A senior Pentagon official has said that the war in Ukraine has shown that Russia is not as militarily capable as was believed before Vladimir Putin’s troops invaded.

Undersecretary of Defense for Policy Colin Kahl said that China posed a bigger risk to the U.S. and the world order than Russia did, although he warned that Moscow was still a “dangerous actor.”

Kahl said Russia was “perhaps not as capable, frankly, and conventional as some of us may have assessed six or eight months ago,” referring to the time before Putin launched his full-scale invasion on February 24, after months of building up troops by the border.

Russia has suffered large losses of troops and equipment and failed in its bid to take Kyiv. It now faces a stern counteroffensive from Ukraine in the southern Kherson region and the eastern Kharkiv region in which Kyiv has boasted of making significant gains.

Ukraine War Shows Russian Military Not as Capable as Thought: Pentagon
A destroyed Russian army tank in the village of Lukashivka, Chernihiv region, on September 7, 2022, amid the Russian invasion of Ukraine. Pentagon official Colin Kahl has said that the war in Ukraine has shown Russia is not as militarily capable as previously believed.

The Air Force Command of the Ukrainian armed force claimed in a Facebook statement on Saturday it had destroyed at least $157.5 million worth of Russian aircraft and weaponry in just three days.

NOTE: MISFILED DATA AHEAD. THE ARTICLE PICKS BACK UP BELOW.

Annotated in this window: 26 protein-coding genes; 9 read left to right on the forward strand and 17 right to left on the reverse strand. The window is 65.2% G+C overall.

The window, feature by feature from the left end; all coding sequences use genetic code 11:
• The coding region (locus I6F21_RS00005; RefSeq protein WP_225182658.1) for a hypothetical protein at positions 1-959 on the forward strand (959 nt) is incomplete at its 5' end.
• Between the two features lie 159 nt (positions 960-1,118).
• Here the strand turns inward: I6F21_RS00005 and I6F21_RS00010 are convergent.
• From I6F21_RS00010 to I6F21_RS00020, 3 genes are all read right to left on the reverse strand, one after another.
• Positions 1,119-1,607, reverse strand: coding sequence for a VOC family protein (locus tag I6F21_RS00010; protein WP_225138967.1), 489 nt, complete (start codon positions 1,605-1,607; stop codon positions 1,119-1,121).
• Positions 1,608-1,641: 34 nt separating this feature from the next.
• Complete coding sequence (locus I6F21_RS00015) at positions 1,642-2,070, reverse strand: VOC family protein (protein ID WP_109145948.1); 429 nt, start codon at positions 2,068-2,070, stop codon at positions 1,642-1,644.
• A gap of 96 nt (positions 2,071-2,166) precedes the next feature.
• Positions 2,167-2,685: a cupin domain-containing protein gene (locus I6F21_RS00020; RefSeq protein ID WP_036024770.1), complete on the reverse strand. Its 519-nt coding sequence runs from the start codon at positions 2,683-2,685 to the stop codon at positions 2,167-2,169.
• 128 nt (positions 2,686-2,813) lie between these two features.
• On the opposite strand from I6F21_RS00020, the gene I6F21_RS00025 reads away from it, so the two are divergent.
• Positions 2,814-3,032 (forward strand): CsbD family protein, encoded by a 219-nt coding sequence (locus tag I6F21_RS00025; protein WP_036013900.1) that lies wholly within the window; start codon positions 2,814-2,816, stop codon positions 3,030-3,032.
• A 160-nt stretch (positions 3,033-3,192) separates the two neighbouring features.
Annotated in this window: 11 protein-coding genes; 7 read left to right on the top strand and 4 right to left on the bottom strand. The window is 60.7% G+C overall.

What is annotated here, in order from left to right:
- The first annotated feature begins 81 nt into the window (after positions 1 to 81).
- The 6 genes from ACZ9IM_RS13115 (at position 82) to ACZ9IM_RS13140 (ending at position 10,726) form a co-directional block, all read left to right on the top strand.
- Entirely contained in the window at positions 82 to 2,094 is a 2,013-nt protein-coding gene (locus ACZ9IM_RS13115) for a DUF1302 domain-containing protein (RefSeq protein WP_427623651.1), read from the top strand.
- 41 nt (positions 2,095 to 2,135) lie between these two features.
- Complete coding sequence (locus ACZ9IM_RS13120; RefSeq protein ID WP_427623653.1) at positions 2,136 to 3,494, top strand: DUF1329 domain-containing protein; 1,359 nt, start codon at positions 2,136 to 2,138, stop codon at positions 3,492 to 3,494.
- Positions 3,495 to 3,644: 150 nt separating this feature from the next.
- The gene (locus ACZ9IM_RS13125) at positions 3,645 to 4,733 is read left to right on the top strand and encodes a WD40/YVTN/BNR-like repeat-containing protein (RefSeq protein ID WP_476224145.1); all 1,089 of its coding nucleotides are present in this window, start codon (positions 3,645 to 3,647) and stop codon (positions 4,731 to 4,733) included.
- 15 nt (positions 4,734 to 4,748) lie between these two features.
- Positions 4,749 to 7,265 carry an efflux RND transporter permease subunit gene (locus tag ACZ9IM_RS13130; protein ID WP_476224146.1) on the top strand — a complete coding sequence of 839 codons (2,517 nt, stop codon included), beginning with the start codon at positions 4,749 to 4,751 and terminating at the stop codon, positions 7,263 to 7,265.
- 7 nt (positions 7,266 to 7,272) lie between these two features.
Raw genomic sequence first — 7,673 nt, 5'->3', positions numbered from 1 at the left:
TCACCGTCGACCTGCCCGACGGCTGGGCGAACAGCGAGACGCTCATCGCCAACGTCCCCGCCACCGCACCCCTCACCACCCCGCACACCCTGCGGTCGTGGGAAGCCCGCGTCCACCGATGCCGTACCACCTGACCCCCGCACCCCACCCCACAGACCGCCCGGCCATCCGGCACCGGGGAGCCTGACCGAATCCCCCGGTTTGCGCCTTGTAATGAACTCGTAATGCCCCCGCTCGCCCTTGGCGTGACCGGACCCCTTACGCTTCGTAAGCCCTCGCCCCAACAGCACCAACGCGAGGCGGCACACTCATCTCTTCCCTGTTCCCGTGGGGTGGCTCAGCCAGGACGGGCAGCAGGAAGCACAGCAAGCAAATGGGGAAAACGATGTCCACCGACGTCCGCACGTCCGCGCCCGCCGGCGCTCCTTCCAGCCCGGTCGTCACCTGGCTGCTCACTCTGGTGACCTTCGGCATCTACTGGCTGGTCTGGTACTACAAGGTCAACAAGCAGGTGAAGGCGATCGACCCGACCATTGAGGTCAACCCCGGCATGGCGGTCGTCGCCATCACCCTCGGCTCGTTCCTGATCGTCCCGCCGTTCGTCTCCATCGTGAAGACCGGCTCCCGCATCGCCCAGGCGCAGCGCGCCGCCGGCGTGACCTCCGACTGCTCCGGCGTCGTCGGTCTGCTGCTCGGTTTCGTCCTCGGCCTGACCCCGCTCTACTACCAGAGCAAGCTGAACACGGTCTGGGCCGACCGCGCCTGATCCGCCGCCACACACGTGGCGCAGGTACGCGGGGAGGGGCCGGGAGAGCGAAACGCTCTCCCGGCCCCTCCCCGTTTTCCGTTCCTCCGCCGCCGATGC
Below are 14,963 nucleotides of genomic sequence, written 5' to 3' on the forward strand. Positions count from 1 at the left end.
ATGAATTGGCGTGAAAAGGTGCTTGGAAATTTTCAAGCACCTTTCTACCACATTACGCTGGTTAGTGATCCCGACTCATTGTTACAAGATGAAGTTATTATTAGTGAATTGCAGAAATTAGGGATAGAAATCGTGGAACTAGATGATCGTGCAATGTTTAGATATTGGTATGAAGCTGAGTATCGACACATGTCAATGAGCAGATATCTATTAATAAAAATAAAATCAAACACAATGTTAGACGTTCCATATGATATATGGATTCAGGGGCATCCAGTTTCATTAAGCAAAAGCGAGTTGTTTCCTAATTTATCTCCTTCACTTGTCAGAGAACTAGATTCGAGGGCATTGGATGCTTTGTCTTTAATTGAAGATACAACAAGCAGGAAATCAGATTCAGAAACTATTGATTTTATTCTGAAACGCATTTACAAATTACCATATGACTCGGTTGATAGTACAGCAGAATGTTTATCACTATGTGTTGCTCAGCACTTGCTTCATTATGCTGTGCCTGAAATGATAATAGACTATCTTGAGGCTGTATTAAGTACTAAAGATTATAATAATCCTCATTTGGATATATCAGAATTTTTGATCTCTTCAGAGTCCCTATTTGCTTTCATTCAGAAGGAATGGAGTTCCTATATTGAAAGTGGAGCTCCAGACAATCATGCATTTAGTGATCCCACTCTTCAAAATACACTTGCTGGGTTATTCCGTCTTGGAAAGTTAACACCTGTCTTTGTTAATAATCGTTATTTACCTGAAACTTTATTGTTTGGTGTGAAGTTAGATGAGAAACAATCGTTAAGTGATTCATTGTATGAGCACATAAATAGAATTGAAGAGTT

However Kahl said on Wednesday that despite reported setbacks, Russia had also shown that it was “an extraordinarily dangerous and reckless power,” and warned that “a weakened Russia becomes more dangerous on the international stage.”

He referred to how Russia now had to align itself more and seek the help of North Korea and Iran. Russia has reportedly purchased from Iran the Mohajer-6 and Shahed-series drones.

This week, it was also reported that Moscow had resorted to seeking artillery shells and rockets from Pyongyang.

This was because it was shut off from global supply chains due to sanctions, and China, while remaining an ally of Russia, has refrained from providing Moscow with the technology it needs for war equipment.

Kahl said that with its forces busy fighting in Ukraine, Moscow would turn increasingly to unconventional capabilities such as nuclear, cyber and space, as well as misinformation and disinformation campaigns.

“Russia does not pose the challenge to the United States and the rules-based international order over the long term that China does,” Kahl told the Defense News Conference on Wednesday, “but in the immediate term, it’s a very dangerous actor.”

Newsweek has contacted Russia’s Foreign Ministry for comment.

Regarding the threat of China, Kahl also said that Russia’s experience in Ukraine might make Beijing more cautious towards Taiwan.

“I do not think that China wants to put themselves in a position that Russia finds itself in today,” he said, “which is invading a democratic neighbor,” adding that this would “generate an enormous amount of global sympathy.”

Kahl’s views were in line with comments on Thursday by CIA Director Bill Burns who said that the invasion of Ukraine had highlighted the shortcomings of Russia’s military.

Burns told a cybersecurity conference in Washington, D.C, that it was “hard to see the record of the war—Putin’s record—as anything other than a failure so far.”

“Not only has the weakness of the Russian military been exposed, but there’s going to be long-term damage done to the Russian economy and to generations of Russians as a result of this,” he said.


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